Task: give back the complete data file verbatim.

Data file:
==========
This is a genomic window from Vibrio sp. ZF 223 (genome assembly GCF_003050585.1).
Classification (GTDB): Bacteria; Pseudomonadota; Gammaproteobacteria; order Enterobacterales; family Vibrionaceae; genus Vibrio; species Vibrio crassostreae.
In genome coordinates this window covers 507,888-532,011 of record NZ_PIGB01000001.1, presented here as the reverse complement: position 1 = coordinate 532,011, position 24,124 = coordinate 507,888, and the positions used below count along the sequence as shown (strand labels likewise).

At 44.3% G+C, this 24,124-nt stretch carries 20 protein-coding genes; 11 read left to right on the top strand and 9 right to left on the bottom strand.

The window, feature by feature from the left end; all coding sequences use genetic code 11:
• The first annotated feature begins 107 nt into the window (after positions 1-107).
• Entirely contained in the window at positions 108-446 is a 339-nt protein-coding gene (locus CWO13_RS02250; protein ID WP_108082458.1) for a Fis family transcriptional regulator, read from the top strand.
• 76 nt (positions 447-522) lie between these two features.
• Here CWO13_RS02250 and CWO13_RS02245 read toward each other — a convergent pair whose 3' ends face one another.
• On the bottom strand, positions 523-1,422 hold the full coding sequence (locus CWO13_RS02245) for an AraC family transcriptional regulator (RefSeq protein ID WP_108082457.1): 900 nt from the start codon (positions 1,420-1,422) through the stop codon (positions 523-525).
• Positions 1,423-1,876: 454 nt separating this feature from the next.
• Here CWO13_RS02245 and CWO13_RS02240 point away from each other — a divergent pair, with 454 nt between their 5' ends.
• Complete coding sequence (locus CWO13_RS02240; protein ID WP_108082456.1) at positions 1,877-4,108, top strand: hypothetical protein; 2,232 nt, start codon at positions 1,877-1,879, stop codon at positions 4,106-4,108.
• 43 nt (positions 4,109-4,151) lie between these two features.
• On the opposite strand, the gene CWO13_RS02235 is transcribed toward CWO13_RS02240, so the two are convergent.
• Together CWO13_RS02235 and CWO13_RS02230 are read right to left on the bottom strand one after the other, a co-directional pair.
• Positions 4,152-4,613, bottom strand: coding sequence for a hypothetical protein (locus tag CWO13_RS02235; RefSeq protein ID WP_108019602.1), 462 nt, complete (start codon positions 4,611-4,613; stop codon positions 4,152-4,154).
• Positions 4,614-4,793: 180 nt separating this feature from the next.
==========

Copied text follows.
This is a genomic window from Vibrio sp. ZF 223 (genome assembly GCF_003050585.1).
Classification (GTDB): Bacteria; Pseudomonadota; Gammaproteobacteria; order Enterobacterales; family Vibrionaceae; genus Vibrio; species Vibrio crassostreae.
In genome coordinates this window covers 507,888-532,011 of record NZ_PIGB01000001.1, presented here as the reverse complement: position 1 = coordinate 532,011, position 24,124 = coordinate 507,888, and the positions used below count along the sequence as shown (strand labels likewise).

At 44.3% G+C, this 24,124-nt stretch carries 20 protein-coding genes; 11 read left to right on the top strand and 9 right to left on the bottom strand.

The window, feature by feature from the left end; all coding sequences use genetic code 11:
• The first annotated feature begins 107 nt into the window (after positions 1-107).
• Entirely contained in the window at positions 108-446 is a 339-nt protein-coding gene (locus CWO13_RS02250; protein ID WP_108082458.1) for a Fis family transcriptional regulator, read from the top strand.
• 76 nt (positions 447-522) lie between these two features.
• Here CWO13_RS02250 and CWO13_RS02245 read toward each other — a convergent pair whose 3' ends face one another.
• On the bottom strand, positions 523-1,422 hold the full coding sequence (locus CWO13_RS02245) for an AraC family transcriptional regulator (RefSeq protein ID WP_108082457.1): 900 nt from the start codon (positions 1,420-1,422) through the stop codon (positions 523-525).
• Positions 1,423-1,876: 454 nt separating this feature from the next.
• Here CWO13_RS02245 and CWO13_RS02240 point away from each other — a divergent pair, with 454 nt between their 5' ends.
• Complete coding sequence (locus CWO13_RS02240; protein ID WP_108082456.1) at positions 1,877-4,108, top strand: hypothetical protein; 2,232 nt, start codon at positions 1,877-1,879, stop codon at positions 4,106-4,108.
• 43 nt (positions 4,109-4,151) lie between these two features.
• On the opposite strand, the gene CWO13_RS02235 is transcribed toward CWO13_RS02240, so the two are convergent.
• Together CWO13_RS02235 and CWO13_RS02230 are read right to left on the bottom strand one after the other, a co-directional pair.
• Positions 4,152-4,613, bottom strand: coding sequence for a hypothetical protein (locus tag CWO13_RS02235; RefSeq protein ID WP_108019602.1), 462 nt, complete (start codon positions 4,611-4,613; stop codon positions 4,152-4,154).
• Positions 4,614-4,793: 180 nt separating this feature from the next.